Close-up of the other side of the flanger.  One of the highly curved flanger blades can be seen underneath the car-body.  Albrae Models version is pre-painted and lettered and comes equipped with Kadee couplers.  It’s ready to go!

Friday, September 5, 2014


With the subroadbed built, I moved on to installation of cork roadbed and track installation for the mountain extension into my nook space.  Track laying is very satisfying as it provides visible, tangible evidence of an advancing railhead.  Major tasks of switch machine installation and wiring remain to place the track in service, but the extension into the mountains is taking shape!

As I worked with the cork roadbed, I dealt with several height changes.  Secondary trackage ends up mostly on thinner N-scale cork roadbed.  An extra strip of the N-scale cork provides the needed width for HO-scale.  I created ramps out of balsa to transition the heights.  I used a Stanley Surform ® for the primary shaping of the ramp, followed by coarse sandpaper.  The Surform ® made quick work of the ramp.  I then had the idea of using it on the cork to finish the transition once the cork was glued to the ramp.  This also was fast and very controllable.  I’d forgotten just how handy that tool is!  I also checked side-to-side level throughout the construction process—when sanding the spline for a smooth surface and for smoothing the cork after gluing.  I even checked the side-to-side level as I laid track.  Yes, I had an issue on earlier track, so I now check continuously.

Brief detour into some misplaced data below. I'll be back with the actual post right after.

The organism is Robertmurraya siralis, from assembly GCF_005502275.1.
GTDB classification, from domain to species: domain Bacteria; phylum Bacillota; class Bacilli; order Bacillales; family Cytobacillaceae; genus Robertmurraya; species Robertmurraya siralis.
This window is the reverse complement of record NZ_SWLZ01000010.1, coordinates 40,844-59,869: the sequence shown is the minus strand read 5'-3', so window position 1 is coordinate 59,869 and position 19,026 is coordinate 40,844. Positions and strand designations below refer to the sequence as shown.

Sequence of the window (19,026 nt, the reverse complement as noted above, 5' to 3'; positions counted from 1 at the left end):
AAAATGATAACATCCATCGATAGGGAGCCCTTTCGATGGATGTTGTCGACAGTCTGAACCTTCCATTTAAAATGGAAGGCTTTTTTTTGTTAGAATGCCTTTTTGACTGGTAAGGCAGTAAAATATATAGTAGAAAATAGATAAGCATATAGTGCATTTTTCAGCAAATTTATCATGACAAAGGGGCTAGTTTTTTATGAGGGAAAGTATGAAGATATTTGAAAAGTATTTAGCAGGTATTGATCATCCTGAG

Take a look at the new track expansion, beginning with the climb up out of Oakridge.